I had some leftover leaves after making pandan simple syrup, so I found a delicious sounding recipe for chicken wrapped in pandan leaves. I marinated boneless, skinless, chicken thigh pieces in chili sauce, ginger, shallot, fish sauce, coconut milk and brown sugar for about 30 minutes. Then I wrapped the pieces up in the pandan leaves, ran them under the broiler until done and served them over rice cooked with a little coconut milk.

Despite the very brief marinating period, the chicken came out full flavored, rich and delicious. The pandan leaves imparted a wonderful, almost floral scent to the chicken which paired nicely with the slightly sweet and fishy marinade. Next time I want to grill them, as I’m betting they’d be absolutely sublime.

Saturday, July 2nd, 2005

Dry ribs

I came across a topic on eGullet Forums last week about dry ribs. From what I gathered, this simply meant cooking ribs without a marinade or sauce. A post about slow cooking ribs with just salt and pepper made me salivate so I decided to try them out.

I bought a nice looking rack of short ribs from Uwajimaya, sprinkled them with coarse salt, lots of fresh cracked pepper and put them in the oven at 350. After 45 minutes, I flipped them and cooked another 45 minutes. I then turned off the heat and let them cook/rest in the oven for another 30 minutes.

When I pulled them out they looked amazing. Perfectly browned with the very edges starting to turn dark and crispy. As I tried to lift them off the broiler pan, they fell apart. They were so tender that I couldn’t move the rack without the meat falling off the bones. They looked and smelled so luscious, that I couldn’t even take the time to snap a picture. They went directly into my mouth and were the best ribs I’ve ever tasted.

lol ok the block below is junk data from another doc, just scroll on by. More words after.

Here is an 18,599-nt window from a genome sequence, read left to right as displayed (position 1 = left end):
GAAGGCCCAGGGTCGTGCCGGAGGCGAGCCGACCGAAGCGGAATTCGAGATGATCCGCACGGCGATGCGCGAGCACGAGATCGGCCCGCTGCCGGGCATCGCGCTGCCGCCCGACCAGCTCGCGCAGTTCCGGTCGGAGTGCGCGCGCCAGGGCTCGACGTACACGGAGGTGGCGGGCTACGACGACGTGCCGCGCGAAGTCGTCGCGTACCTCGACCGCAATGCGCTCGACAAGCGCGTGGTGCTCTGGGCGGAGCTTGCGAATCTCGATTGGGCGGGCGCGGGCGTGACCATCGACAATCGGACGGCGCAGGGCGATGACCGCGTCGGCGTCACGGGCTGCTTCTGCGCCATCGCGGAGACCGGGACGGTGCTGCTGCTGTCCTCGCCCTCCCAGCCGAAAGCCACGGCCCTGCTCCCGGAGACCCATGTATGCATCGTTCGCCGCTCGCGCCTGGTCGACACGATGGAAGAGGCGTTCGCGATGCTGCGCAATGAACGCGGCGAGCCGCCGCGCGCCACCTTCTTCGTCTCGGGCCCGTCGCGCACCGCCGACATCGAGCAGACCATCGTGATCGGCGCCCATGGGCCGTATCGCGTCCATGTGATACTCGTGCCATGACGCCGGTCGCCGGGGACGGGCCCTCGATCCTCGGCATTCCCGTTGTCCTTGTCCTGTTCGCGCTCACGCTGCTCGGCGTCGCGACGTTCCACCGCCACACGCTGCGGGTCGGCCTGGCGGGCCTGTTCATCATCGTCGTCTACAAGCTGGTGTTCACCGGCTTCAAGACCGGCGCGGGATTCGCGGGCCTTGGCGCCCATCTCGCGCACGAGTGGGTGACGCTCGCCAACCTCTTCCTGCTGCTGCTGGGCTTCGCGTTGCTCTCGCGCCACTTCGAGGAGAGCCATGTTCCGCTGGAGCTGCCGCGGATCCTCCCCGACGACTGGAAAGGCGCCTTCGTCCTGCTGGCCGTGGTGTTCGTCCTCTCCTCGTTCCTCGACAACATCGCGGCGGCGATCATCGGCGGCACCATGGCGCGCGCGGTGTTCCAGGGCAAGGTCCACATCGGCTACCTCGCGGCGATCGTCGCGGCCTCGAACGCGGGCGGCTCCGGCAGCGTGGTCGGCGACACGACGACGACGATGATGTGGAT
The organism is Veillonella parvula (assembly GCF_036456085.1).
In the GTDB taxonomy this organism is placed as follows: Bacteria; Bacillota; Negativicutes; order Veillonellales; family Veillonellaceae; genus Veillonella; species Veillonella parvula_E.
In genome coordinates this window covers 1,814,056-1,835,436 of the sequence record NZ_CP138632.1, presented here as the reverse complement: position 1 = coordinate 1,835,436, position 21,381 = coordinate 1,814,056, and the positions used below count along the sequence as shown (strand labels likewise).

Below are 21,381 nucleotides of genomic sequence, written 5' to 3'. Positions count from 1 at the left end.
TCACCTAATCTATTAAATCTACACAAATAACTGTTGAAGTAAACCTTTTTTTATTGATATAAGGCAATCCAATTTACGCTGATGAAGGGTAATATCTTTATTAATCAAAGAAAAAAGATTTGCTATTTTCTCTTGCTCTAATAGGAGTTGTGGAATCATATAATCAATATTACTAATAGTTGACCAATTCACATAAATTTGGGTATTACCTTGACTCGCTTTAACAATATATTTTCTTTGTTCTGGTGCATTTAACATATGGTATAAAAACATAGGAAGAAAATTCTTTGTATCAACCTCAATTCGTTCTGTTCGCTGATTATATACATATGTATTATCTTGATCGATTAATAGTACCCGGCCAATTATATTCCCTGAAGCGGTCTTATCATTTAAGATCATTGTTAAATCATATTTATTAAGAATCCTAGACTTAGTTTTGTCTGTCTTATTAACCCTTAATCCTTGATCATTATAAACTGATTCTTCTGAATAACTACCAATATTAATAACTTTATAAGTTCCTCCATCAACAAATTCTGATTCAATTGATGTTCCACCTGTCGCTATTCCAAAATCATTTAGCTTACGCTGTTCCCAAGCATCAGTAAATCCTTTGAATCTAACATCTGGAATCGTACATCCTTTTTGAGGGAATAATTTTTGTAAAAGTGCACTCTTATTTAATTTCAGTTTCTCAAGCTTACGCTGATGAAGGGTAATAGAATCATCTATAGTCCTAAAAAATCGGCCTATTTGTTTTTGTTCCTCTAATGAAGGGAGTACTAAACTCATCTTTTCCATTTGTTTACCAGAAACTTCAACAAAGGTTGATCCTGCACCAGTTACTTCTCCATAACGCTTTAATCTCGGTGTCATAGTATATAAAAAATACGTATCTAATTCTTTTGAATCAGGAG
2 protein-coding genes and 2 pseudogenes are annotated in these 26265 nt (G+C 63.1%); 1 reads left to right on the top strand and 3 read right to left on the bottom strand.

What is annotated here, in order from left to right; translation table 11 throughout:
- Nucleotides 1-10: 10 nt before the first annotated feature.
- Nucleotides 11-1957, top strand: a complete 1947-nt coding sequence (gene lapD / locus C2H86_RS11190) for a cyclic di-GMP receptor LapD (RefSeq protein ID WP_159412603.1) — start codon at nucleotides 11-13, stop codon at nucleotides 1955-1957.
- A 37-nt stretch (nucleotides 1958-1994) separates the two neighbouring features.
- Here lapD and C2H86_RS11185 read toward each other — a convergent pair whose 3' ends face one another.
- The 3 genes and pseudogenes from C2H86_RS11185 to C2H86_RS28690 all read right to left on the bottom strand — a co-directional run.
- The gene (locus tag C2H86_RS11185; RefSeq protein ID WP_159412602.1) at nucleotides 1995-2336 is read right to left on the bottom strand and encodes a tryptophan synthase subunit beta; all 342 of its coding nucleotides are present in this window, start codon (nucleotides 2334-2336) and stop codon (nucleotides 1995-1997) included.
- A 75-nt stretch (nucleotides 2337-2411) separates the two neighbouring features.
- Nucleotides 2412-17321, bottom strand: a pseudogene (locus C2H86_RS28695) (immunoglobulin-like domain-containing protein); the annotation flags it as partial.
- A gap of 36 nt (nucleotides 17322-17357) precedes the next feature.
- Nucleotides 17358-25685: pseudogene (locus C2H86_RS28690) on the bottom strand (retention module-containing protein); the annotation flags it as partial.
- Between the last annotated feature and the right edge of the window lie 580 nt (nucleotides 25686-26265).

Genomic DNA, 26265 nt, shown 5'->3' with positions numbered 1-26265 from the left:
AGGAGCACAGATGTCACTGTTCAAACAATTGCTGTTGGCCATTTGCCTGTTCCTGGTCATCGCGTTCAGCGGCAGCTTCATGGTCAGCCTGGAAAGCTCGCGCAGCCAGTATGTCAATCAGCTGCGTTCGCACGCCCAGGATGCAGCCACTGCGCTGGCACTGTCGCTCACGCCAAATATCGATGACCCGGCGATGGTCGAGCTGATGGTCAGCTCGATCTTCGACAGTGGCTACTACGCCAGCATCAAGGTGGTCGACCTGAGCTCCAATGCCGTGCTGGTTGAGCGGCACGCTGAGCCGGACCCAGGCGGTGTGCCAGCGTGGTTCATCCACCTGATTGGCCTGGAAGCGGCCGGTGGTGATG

Tuesday, June 21st, 2005

The Hostess Project #4: Garden Party

One of the most difficult tasks of entertaining is figuring out where to put all the guests. This can be especially daunting when you have a small apartment and a kitchen nook the size of a breadbox. Over the years, I’ve learned to be creative and started asking friends to host shared parties—I do all the cooking, they provide the venue and we split the guest list and food costs. It’s not only a great way to have a change of scenery, but it also results in meeting quite a few new people, which is excellent for my pyramid dining scheme master plan.